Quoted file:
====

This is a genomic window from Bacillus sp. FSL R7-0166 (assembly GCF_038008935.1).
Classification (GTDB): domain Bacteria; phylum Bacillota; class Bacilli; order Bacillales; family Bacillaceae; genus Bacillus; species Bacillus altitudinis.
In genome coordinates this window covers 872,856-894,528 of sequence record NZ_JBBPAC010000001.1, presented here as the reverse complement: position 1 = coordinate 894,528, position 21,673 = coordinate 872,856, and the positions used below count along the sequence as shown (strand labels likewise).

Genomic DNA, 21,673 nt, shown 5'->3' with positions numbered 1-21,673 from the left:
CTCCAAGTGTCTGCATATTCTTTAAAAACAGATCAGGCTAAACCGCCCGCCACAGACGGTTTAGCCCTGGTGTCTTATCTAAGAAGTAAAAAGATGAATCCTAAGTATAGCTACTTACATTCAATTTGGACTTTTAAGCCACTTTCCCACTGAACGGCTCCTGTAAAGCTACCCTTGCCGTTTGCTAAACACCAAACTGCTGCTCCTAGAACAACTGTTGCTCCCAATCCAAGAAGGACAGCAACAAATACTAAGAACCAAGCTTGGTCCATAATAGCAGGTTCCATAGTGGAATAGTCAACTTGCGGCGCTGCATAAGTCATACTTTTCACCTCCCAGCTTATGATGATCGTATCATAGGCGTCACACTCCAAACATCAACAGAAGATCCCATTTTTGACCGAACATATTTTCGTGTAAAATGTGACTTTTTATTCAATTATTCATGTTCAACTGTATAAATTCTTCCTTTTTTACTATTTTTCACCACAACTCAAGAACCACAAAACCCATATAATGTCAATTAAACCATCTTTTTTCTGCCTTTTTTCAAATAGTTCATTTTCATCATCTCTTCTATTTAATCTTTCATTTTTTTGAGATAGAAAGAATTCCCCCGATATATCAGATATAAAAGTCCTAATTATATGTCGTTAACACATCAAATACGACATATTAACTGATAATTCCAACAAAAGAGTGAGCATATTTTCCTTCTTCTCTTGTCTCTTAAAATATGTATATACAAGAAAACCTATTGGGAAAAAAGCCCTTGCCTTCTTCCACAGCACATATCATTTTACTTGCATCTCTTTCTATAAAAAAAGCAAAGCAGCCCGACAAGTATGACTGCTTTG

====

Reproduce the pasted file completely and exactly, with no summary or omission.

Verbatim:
This is a genomic window from Bacillus sp. FSL R7-0166 (assembly GCF_038008935.1).
Classification (GTDB): domain Bacteria; phylum Bacillota; class Bacilli; order Bacillales; family Bacillaceae; genus Bacillus; species Bacillus altitudinis.
In genome coordinates this window covers 872,856-894,528 of sequence record NZ_JBBPAC010000001.1, presented here as the reverse complement: position 1 = coordinate 894,528, position 21,673 = coordinate 872,856, and the positions used below count along the sequence as shown (strand labels likewise).

Genomic DNA, 21,673 nt, shown 5'->3' with positions numbered 1-21,673 from the left:
CTCCAAGTGTCTGCATATTCTTTAAAAACAGATCAGGCTAAACCGCCCGCCACAGACGGTTTAGCCCTGGTGTCTTATCTAAGAAGTAAAAAGATGAATCCTAAGTATAGCTACTTACATTCAATTTGGACTTTTAAGCCACTTTCCCACTGAACGGCTCCTGTAAAGCTACCCTTGCCGTTTGCTAAACACCAAACTGCTGCTCCTAGAACAACTGTTGCTCCCAATCCAAGAAGGACAGCAACAAATACTAAGAACCAAGCTTGGTCCATAATAGCAGGTTCCATAGTGGAATAGTCAACTTGCGGCGCTGCATAAGTCATACTTTTCACCTCCCAGCTTATGATGATCGTATCATAGGCGTCACACTCCAAACATCAACAGAAGATCCCATTTTTGACCGAACATATTTTCGTGTAAAATGTGACTTTTTATTCAATTATTCATGTTCAACTGTATAAATTCTTCCTTTTTTACTATTTTTCACCACAACTCAAGAACCACAAAACCCATATAATGTCAATTAAACCATCTTTTTTCTGCCTTTTTTCAAATAGTTCATTTTCATCATCTCTTCTATTTAATCTTTCATTTTTTTGAGATAGAAAGAATTCCCCCGATATATCAGATATAAAAGTCCTAATTATATGTCGTTAACACATCAAATACGACATATTAACTGATAATTCCAACAAAAGAGTGAGCATATTTTCCTTCTTCTCTTGTCTCTTAAAATATGTATATACAAGAAAACCTATTGGGAAAAAAGCCCTTGCCTTCTTCCACAGCACATATCATTTTACTTGCATCTCTTTCTATAAAAAAAGCAAAGCAGCCCGACAAGTATGACTGCTTTG